It's common for retirees to spend less than their working counterparts. After all, many seniors enter retirement mortgage-free, and they don't have to contend with some of the expenses workers face, like commuting costs. But in many cases, spending less in retirement isn't an active choice so much as a necessity resulting from not having enough income. And not having enough income in retirement often stems from not having planned appropriately for it -- something 55% of seniors are bemoaning at present.

Where did today's retirees go wrong? According to a survey by Global Atlantic Financial Group, here are Americans' top three retirement-planning regrets.

1. Not saving enough

An estimated 36% of retirees believe they didn't save adequately for their golden years. A report by the Economic Policy Institute released a few years back found that the average baby boomer was entering retirement with a mere $163,577 socked away. At a 4% annual withdrawal rate, which financial experts have long recommended, that translates into just $6,543 of yearly income. Of course, many seniors have income outside of an IRA or 401(k), such as Social Security benefits, other investments, and even their homes (for those who can rent them out or use them to secure a reverse mortgage). Still, it certainly makes the case to enter retirement with far more than $163,000 and change.

Older man with sad expression

Image source: Getty Images.

The good news, however, is that annual IRA and 401(k) contribution limits are pretty generous these days, so if you're willing to cut expenses in your budget to free up more cash to sock away, you can boost your savings tremendously. Beginning in 2019, workers under 50 can save up to $6,000 a year in an IRA and $19,000 a year in a 401(k). Those 50 and over, meanwhile, get a catch-up provision that increases these limits to $7,000 and $25,000, respectively.

Let's say you're 55 with just $50,000 saved in a 401(k), and your goal is to retire at 67. If you were to max out your 401(k) for the next 12 years at an average annual 7% return (doable if you invest heavily in stocks), you'd bring your total savings balance up to about $560,000. When we apply a 4% annual withdrawal rate to that sum, we get $22,400 in yearly retirement income. And that paints a much nicer picture.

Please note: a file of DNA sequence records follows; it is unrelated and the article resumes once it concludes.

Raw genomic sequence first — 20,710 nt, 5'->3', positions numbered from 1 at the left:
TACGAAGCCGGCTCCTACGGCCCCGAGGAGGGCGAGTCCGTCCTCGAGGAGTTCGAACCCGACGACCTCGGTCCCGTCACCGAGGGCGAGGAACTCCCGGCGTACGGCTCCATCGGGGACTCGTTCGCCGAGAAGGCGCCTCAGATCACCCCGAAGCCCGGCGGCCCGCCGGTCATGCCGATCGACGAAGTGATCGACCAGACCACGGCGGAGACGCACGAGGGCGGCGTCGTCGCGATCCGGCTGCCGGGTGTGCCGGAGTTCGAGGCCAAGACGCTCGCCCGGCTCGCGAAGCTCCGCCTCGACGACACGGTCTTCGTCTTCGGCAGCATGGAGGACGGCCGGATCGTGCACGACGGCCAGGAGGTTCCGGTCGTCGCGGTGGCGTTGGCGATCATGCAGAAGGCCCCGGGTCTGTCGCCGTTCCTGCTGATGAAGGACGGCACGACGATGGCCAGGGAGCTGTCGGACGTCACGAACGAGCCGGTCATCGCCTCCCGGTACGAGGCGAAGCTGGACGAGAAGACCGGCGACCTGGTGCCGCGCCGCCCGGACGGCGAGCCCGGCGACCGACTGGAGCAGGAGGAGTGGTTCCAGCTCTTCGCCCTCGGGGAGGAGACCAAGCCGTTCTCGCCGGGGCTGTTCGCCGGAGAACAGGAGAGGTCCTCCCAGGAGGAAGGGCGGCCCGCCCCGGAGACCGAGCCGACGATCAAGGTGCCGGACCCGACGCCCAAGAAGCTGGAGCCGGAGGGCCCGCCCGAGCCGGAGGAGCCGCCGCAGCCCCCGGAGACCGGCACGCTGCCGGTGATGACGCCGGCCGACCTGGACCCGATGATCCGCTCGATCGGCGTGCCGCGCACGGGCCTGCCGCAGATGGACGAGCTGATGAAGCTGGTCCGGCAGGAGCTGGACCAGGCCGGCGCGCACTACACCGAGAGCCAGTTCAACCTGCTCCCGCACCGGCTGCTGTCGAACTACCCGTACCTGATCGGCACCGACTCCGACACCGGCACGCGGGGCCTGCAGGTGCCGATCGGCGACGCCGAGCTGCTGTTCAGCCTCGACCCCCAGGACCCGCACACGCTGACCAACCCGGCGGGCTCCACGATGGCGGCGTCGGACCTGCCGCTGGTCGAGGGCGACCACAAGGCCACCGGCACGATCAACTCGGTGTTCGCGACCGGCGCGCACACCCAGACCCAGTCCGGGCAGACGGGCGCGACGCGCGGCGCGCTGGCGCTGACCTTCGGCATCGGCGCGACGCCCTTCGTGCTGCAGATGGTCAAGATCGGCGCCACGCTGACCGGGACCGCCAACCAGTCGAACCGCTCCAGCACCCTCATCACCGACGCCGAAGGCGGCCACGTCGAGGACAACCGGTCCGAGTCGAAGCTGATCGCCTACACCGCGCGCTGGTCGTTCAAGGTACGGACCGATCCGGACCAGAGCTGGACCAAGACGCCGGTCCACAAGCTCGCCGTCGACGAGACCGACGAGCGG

2. Relying too heavily on Social Security

Though Social Security is a crucial income source for millions of Americans, it was never designed to pay for retirement by itself. Yet 20% of those surveyed admit to having relied too heavily on Social Security.

If you're still working, know this: Social Security will replace only about 40% of your pre-retirement income as an average earner (if you're a higher earner, it will replace even less). Most seniors, however, need about double that amount to live comfortably, which means that you must save to make up that difference.

In our previous example, we ran through a catch-up scenario that required our hypothetical saver to max out a 401(k) for 12 years to retire with a decent-sized nest egg. If you're already on the older side, you might need to do the same. If you're younger, however, you can amass a nice amount of wealth through a steady stream of smaller contributions over time, as the following table shows:

Age When You Start Saving $400 per Month

Total Retirement Savings at Age 67 (Assumes a 7% Average Annual Return)


$1.37 million







As you can see, saving just $400 a month, or $4,800 a year, will go a long way over time. Wait too long, and you'll need to play catch-up, since Social Security alone won't cut it.

3. Not paying down debt before retirement

Unless you're planning to work during your golden years, being retired means living on a fixed income. And the more debt payments you have to monopolize your limited funds, the more financial stress you're apt to experience. It's not surprising, then, that 12% of retirees wish they had knocked out their debt before leaving the workforce.

If you're looking at retiring soon and are in debt, it pays to cut back on spending in the coming years and use your savings to chip away at your various balances. But be sure to start with your credit cards. Tempting as it may be to enter retirement mortgage-free, chances are you're paying a lot higher interest on your credit card balances than you are on your home loan. Furthermore, while mortgage debt is considered the good kind that can help your credit (provided you're on time with your payments), credit card debt can hurt your credit -- which could be problematic should the need to borrow in retirement arise.

The last thing you want to do as a senior is look back on your working years with regret. Don't let that happen. Save consistently, understand Social Security's limitations, and get out of debt. Doing so could be the key to enjoying retirement to the fullest.